Author: Kathi Appelt
Lexile Score: 830
Genre: fantasy/ suspense
Maturity level: 5th/6th grade (the man, Gar Face, is incredibly violent and regularly drinks - even to the point of passing out)
Pages: 311 Chapters: 124 Average Chapter Length: 1-3 pages
Theme: destiny, nature, karma, love, time
Project ideas: hmmm
First Line: THERE IS NOTHING lonelier than a cat who has been loved, at least for a while, and then abandoned on the side of the road.
Main Character: Tho kittens, Sabine and Puck, and an old hound, Ranger
Review in 25 words or less: Reads more like a poem; bizarre, complex, and wonderful.
I finally finished this book after having started it at the beginning of summer. Why did it take me three months to read? I can't ignore the fact that it was a struggle to maintain energy in the middle. This isn't to say it wasn't a wonderful book, and I will note that the last 200 pages took me one night.
It is tricky to summarize this book. There are several key players, all within seemingly divergent story lines. There is the cat, who has kittens, and moves in with a dog under the house of an outcast drunk. There are the trees, who play a role in almost every chapter - more in thought than in deed. There are the shape shifters, the birdpeople, the snakewoman, and others. There is One Enormous Alligator of Legendary Size. There is also Gar Face, the drunk hermit hunter. All of these characters had me very confused near the beginning. The stories take place across a thousand years, which also had me thrown for a while. All of these factors would have had me putting the book away early, were it not for the language. Appelt has poured her soul into the words of this book, and they hold you. There is a song the hound sings to the kittens near the beginning of the book that literally had me in tears when I read it aloud to a friend. (I'm going to email the publisher and see if I can reprint it here) She names the trees and rivers, describing them physically, emotionally, and, often, metaphysically too. It is simply gorgeous language, one of the most beautiful books I've read.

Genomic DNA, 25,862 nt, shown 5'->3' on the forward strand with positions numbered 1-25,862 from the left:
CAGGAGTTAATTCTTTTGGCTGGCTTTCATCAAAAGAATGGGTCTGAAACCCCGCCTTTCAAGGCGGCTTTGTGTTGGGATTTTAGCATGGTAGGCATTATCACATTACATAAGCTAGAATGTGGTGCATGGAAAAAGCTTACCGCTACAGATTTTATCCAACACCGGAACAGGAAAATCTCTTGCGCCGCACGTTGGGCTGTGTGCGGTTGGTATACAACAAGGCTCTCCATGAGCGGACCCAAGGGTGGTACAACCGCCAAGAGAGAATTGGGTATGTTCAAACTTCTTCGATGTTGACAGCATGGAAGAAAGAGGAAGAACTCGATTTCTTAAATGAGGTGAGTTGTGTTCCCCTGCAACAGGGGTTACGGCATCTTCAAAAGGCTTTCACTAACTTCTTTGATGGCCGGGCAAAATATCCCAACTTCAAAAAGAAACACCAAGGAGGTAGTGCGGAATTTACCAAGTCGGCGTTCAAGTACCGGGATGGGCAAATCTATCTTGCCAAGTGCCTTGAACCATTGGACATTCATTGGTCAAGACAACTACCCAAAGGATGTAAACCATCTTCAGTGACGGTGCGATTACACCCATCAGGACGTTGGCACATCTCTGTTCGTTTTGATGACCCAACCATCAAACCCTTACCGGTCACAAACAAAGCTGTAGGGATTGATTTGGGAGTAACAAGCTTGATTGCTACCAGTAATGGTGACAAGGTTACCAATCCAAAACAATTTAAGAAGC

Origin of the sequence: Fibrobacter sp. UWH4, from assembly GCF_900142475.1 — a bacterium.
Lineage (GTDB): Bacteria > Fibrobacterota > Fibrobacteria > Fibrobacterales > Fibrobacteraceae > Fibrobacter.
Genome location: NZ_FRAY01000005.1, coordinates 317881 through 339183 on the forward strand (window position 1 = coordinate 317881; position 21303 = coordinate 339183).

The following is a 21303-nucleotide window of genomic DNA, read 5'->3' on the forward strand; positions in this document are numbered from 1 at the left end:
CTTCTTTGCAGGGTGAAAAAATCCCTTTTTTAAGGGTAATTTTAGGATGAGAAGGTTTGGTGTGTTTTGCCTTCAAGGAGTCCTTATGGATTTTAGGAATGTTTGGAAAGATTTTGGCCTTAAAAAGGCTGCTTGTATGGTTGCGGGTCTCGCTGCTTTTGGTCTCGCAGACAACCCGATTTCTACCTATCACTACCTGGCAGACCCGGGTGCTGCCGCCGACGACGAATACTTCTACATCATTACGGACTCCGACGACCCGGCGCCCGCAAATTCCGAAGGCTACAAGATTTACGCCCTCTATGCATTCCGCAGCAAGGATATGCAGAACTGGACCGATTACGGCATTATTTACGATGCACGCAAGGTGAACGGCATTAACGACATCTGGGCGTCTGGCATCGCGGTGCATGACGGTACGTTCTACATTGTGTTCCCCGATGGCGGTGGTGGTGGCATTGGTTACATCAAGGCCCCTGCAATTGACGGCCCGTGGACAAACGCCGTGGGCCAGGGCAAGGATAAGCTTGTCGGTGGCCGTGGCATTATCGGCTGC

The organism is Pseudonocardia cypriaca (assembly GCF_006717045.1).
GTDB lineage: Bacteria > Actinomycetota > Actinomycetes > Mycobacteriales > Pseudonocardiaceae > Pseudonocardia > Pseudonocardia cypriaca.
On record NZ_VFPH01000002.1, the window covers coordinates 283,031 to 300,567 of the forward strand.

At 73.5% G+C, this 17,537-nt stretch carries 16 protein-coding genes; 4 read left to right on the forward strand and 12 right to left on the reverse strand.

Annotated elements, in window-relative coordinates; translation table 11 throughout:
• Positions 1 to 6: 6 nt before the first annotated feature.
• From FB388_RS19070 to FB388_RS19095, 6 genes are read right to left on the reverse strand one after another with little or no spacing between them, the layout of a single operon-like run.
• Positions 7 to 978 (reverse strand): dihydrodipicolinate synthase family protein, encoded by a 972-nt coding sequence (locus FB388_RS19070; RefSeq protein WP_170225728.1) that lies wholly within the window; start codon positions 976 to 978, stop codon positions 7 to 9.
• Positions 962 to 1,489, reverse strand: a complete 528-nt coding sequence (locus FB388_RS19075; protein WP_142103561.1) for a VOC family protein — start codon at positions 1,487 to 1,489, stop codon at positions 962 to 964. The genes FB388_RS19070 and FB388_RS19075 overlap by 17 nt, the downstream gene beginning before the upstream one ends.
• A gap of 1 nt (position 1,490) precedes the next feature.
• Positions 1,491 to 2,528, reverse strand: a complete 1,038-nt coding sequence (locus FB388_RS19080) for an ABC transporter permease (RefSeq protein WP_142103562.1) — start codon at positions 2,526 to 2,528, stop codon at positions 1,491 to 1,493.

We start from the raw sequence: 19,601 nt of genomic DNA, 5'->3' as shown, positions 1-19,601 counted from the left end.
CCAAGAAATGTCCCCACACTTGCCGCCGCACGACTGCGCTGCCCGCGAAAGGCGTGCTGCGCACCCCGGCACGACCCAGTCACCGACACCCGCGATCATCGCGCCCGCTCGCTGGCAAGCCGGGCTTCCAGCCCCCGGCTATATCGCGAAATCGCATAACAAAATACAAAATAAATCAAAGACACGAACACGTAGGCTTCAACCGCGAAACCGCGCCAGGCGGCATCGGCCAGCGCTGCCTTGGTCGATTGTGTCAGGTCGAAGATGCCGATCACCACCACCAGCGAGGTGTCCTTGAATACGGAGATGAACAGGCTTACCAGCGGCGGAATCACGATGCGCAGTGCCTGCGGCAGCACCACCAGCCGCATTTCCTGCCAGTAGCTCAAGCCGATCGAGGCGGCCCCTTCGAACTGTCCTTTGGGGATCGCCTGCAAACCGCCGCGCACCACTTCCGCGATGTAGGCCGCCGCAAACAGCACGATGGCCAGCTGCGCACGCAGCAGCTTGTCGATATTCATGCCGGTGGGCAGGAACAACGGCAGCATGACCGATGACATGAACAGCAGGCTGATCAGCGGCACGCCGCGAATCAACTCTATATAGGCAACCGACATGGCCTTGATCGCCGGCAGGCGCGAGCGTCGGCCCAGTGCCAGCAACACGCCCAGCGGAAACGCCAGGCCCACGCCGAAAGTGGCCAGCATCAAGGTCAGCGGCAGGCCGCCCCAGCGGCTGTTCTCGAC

Obviously, the array of stories begin to come together near the end and the story becomes a suspenseful, heart pounding race to the finish.
It is, at times, very depressing. On the whole, it is a heavy, saddening tale of love and loss. A book club would have a lot to pore over. Personally, I didn't make a lot of connections to the story, mostly due to the fantastic nature of it and and other worldly-ness I didn't fully grasp. Then again, the hound and the kittens did have me thinking of my daughter several times. This story is delicate, and would be an appropriate book club choice for some advanced 5/6th grade readers looking for a challenge. I would want to have them be sure they were ready for a very serious read.